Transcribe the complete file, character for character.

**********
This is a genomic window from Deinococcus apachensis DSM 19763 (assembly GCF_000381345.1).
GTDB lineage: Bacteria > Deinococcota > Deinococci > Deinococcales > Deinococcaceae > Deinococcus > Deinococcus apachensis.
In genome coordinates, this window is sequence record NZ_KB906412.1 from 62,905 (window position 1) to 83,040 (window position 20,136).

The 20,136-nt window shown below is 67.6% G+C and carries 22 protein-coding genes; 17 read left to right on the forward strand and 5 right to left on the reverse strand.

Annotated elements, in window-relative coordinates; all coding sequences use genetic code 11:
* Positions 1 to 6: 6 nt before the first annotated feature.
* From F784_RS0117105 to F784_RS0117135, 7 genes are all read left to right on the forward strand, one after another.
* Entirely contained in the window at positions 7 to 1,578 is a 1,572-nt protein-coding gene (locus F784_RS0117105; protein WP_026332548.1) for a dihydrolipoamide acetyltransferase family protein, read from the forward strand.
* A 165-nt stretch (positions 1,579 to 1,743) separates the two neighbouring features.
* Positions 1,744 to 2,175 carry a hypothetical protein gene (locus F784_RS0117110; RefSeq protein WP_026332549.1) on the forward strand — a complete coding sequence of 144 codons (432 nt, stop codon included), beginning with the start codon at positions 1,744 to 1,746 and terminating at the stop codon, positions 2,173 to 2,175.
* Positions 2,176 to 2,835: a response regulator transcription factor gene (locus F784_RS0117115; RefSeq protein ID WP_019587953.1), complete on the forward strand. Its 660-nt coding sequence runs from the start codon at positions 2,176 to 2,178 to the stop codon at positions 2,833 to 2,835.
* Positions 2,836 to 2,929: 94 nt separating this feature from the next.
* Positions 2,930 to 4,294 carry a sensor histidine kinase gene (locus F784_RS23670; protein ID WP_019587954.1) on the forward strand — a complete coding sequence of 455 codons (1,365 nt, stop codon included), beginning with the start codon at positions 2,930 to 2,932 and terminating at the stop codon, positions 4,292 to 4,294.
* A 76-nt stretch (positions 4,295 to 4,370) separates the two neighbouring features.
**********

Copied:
This is a genomic window from Deinococcus apachensis DSM 19763 (assembly GCF_000381345.1).
GTDB lineage: Bacteria > Deinococcota > Deinococci > Deinococcales > Deinococcaceae > Deinococcus > Deinococcus apachensis.
In genome coordinates, this window is sequence record NZ_KB906412.1 from 62,905 (window position 1) to 83,040 (window position 20,136).

The 20,136-nt window shown below is 67.6% G+C and carries 22 protein-coding genes; 17 read left to right on the forward strand and 5 right to left on the reverse strand.

Annotated elements, in window-relative coordinates; all coding sequences use genetic code 11:
* Positions 1 to 6: 6 nt before the first annotated feature.
* From F784_RS0117105 to F784_RS0117135, 7 genes are all read left to right on the forward strand, one after another.
* Entirely contained in the window at positions 7 to 1,578 is a 1,572-nt protein-coding gene (locus F784_RS0117105; protein WP_026332548.1) for a dihydrolipoamide acetyltransferase family protein, read from the forward strand.
* A 165-nt stretch (positions 1,579 to 1,743) separates the two neighbouring features.
* Positions 1,744 to 2,175 carry a hypothetical protein gene (locus F784_RS0117110; RefSeq protein WP_026332549.1) on the forward strand — a complete coding sequence of 144 codons (432 nt, stop codon included), beginning with the start codon at positions 1,744 to 1,746 and terminating at the stop codon, positions 2,173 to 2,175.
* Positions 2,176 to 2,835: a response regulator transcription factor gene (locus F784_RS0117115; RefSeq protein ID WP_019587953.1), complete on the forward strand. Its 660-nt coding sequence runs from the start codon at positions 2,176 to 2,178 to the stop codon at positions 2,833 to 2,835.
* Positions 2,836 to 2,929: 94 nt separating this feature from the next.
* Positions 2,930 to 4,294 carry a sensor histidine kinase gene (locus F784_RS23670; protein ID WP_019587954.1) on the forward strand — a complete coding sequence of 455 codons (1,365 nt, stop codon included), beginning with the start codon at positions 2,930 to 2,932 and terminating at the stop codon, positions 4,292 to 4,294.
* A 76-nt stretch (positions 4,295 to 4,370) separates the two neighbouring features.